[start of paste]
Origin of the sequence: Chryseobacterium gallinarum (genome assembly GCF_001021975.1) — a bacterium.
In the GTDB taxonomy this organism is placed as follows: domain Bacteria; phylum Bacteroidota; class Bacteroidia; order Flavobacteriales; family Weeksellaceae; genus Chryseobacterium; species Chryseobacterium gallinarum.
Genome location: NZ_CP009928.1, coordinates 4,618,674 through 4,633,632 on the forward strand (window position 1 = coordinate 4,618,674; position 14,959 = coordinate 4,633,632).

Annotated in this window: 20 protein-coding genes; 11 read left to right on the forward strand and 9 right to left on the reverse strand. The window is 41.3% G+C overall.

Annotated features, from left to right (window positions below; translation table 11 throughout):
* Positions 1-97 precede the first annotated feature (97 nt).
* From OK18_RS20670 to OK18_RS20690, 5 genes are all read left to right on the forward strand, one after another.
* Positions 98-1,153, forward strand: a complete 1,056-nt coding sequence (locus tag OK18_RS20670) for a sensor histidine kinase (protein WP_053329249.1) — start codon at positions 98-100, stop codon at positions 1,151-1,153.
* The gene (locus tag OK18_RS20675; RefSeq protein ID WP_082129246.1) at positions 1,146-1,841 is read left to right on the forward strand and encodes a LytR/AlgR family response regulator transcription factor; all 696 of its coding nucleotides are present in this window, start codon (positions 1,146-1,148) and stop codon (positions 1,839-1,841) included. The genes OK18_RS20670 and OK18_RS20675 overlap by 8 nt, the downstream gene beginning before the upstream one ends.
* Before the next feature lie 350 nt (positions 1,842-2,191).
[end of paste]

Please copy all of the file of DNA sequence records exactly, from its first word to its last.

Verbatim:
Origin of the sequence: Chryseobacterium gallinarum (genome assembly GCF_001021975.1) — a bacterium.
In the GTDB taxonomy this organism is placed as follows: domain Bacteria; phylum Bacteroidota; class Bacteroidia; order Flavobacteriales; family Weeksellaceae; genus Chryseobacterium; species Chryseobacterium gallinarum.
Genome location: NZ_CP009928.1, coordinates 4,618,674 through 4,633,632 on the forward strand (window position 1 = coordinate 4,618,674; position 14,959 = coordinate 4,633,632).

Annotated in this window: 20 protein-coding genes; 11 read left to right on the forward strand and 9 right to left on the reverse strand. The window is 41.3% G+C overall.

Annotated features, from left to right (window positions below; translation table 11 throughout):
* Positions 1-97 precede the first annotated feature (97 nt).
* From OK18_RS20670 to OK18_RS20690, 5 genes are all read left to right on the forward strand, one after another.
* Positions 98-1,153, forward strand: a complete 1,056-nt coding sequence (locus tag OK18_RS20670) for a sensor histidine kinase (protein WP_053329249.1) — start codon at positions 98-100, stop codon at positions 1,151-1,153.
* The gene (locus tag OK18_RS20675; RefSeq protein ID WP_082129246.1) at positions 1,146-1,841 is read left to right on the forward strand and encodes a LytR/AlgR family response regulator transcription factor; all 696 of its coding nucleotides are present in this window, start codon (positions 1,146-1,148) and stop codon (positions 1,839-1,841) included. The genes OK18_RS20670 and OK18_RS20675 overlap by 8 nt, the downstream gene beginning before the upstream one ends.
* Before the next feature lie 350 nt (positions 1,842-2,191).